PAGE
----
Celtic legend Billy McNeill's dementia battle adds to calls for research into link with heading
The confirmation that Celtic’s legendary captain Billy McNeill, aged 76, is suffering from dementia adds substance to calls for more research into incidence of the illness amongst players who were noted for their prowess at heading the ball.
McNeill, skipper of the legendary Lisbon Lions side when they became the first British team to win the European Cup by beating Inter Milan in Lisbon in 1967, was at the heart of Celtic’s defence during their epic run of nine successive Scottish titles, seven Scottish Cup triumphs and six in the Scottish League Cup.
Known as ‘Caesar’ for his commanding style, McNeill was an impressive presence as he rose to make powerful clearances at one end of the pitch or to add to the Hoop’s attacking strength at the other. He had two spells as Celtic manager and was a frequent guest at matches until recently.
The symptoms of dementia, which first appeared seven years ago, became more visible as the illness progressed and when McNeill unveiled a statue of him holding the European Cup outside Celtic Park last year he required discreet assistance from family members.
His wife of 53 years, Liz, told Sunday newspapers: “His concentration is not as good and he now can’t communicate very well. It’s affected his speech.
“Sometimes, if something annoys him, he can still say a few words like ‘don’t do that’, but in general he finds it very difficult. It’s not because he doesn’t know how to speak. There’s just a part of his brain that won’t let him. It is sad. We don’t know what he can remember because he can’t communicate.”
The link between dementia and heading the ball has been debated for almost two decades. In 1999, the former Celtic striker, Billy McPhail, launched a legal action in an attempt to prove that damage to the left hemisphere of his brain had been caused by repeated heading of the old-fashioned leather ball.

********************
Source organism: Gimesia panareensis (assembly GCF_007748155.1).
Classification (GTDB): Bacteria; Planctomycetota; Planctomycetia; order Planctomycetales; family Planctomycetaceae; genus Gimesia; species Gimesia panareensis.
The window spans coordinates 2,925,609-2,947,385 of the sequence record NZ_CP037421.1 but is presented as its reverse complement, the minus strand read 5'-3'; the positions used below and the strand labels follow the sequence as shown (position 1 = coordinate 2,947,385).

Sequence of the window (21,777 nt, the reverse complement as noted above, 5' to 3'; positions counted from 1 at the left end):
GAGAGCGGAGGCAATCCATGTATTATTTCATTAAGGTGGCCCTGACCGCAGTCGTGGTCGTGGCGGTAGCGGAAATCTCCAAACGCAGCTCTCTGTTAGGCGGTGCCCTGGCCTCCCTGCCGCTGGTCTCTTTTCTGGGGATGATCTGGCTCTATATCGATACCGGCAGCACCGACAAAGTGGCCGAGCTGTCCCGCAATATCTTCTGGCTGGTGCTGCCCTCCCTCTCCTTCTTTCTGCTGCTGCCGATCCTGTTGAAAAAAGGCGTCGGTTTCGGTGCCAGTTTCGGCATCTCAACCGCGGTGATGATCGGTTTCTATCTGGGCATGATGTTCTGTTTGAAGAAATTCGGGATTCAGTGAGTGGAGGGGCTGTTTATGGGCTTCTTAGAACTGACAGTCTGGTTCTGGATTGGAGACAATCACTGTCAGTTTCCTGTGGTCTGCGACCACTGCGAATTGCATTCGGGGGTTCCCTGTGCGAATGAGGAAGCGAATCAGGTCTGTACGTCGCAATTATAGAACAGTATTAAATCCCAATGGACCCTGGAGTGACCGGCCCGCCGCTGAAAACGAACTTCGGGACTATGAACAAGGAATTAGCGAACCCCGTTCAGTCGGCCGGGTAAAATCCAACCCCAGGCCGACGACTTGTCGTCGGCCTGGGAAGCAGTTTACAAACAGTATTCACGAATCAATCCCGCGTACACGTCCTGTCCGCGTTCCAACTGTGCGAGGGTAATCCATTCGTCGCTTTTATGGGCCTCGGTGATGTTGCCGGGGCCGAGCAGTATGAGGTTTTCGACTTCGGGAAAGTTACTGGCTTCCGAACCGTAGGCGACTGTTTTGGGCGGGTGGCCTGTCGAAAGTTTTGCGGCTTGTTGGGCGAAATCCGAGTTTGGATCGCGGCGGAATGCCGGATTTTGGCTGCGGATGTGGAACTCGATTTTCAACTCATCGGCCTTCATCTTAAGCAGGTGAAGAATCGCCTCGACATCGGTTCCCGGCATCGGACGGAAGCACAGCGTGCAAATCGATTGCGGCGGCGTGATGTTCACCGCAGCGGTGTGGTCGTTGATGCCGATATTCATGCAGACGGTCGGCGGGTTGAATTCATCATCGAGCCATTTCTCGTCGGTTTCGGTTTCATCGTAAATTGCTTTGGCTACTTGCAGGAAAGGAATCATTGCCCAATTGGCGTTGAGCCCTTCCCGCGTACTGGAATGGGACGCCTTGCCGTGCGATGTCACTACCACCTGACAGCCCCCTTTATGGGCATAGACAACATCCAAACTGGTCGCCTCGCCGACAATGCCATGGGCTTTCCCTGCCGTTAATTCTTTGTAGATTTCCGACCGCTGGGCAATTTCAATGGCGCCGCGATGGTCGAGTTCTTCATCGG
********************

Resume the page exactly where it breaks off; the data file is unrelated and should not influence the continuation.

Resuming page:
“The ball used to get very heavy when it rained - when you took that full in the forehead it nearly knocked you over, said McPhail, but an industrial tribunal ruled that dementia did not count as an industrial injury. Three years later a coroner ruled that the former England international, Jeff Astle, had died from dementia because of repeatedly heading the ball and that his death was a consequence of “industrial disease.”
Astle’s family said after the verdict that ‘the game he lived for killed him’. What seemed as though it would be a breakthrough in prompting acknowledgement of a link between heading a football and dementia proved to be a false dawn, however. Last year the Telegraph urged that the time had come for a comprehensive investigation.
“I think it’s the right time for us to talk about this now,” said Liz McNeill. “Heading the ball and the possibilities of concussive effects on the brain needs more discussion. We don’t know if Billy’s dementia is linked to his football. More research needs to be done.”